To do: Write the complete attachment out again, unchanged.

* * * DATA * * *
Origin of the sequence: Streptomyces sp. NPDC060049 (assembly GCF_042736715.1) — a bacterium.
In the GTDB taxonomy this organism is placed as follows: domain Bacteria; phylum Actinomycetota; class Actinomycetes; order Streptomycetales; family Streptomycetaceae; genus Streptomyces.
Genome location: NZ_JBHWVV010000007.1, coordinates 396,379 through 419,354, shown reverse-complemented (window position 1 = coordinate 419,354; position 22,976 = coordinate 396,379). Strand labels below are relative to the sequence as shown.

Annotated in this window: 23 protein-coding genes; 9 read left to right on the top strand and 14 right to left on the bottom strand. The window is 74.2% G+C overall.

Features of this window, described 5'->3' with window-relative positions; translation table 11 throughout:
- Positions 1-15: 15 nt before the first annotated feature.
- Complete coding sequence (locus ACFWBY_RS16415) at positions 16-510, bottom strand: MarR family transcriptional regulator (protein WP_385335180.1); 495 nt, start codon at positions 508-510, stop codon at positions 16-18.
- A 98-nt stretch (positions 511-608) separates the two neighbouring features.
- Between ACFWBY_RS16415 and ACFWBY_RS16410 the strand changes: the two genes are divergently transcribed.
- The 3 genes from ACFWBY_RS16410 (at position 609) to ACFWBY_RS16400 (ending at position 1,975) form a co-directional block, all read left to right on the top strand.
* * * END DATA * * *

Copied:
Origin of the sequence: Streptomyces sp. NPDC060049 (assembly GCF_042736715.1) — a bacterium.
In the GTDB taxonomy this organism is placed as follows: domain Bacteria; phylum Actinomycetota; class Actinomycetes; order Streptomycetales; family Streptomycetaceae; genus Streptomyces.
Genome location: NZ_JBHWVV010000007.1, coordinates 396,379 through 419,354, shown reverse-complemented (window position 1 = coordinate 419,354; position 22,976 = coordinate 396,379). Strand labels below are relative to the sequence as shown.

Annotated in this window: 23 protein-coding genes; 9 read left to right on the top strand and 14 right to left on the bottom strand. The window is 74.2% G+C overall.

Features of this window, described 5'->3' with window-relative positions; translation table 11 throughout:
- Positions 1-15: 15 nt before the first annotated feature.
- Complete coding sequence (locus ACFWBY_RS16415) at positions 16-510, bottom strand: MarR family transcriptional regulator (protein WP_385335180.1); 495 nt, start codon at positions 508-510, stop codon at positions 16-18.
- A 98-nt stretch (positions 511-608) separates the two neighbouring features.
- Between ACFWBY_RS16415 and ACFWBY_RS16410 the strand changes: the two genes are divergently transcribed.
- The 3 genes from ACFWBY_RS16410 (at position 609) to ACFWBY_RS16400 (ending at position 1,975) form a co-directional block, all read left to right on the top strand.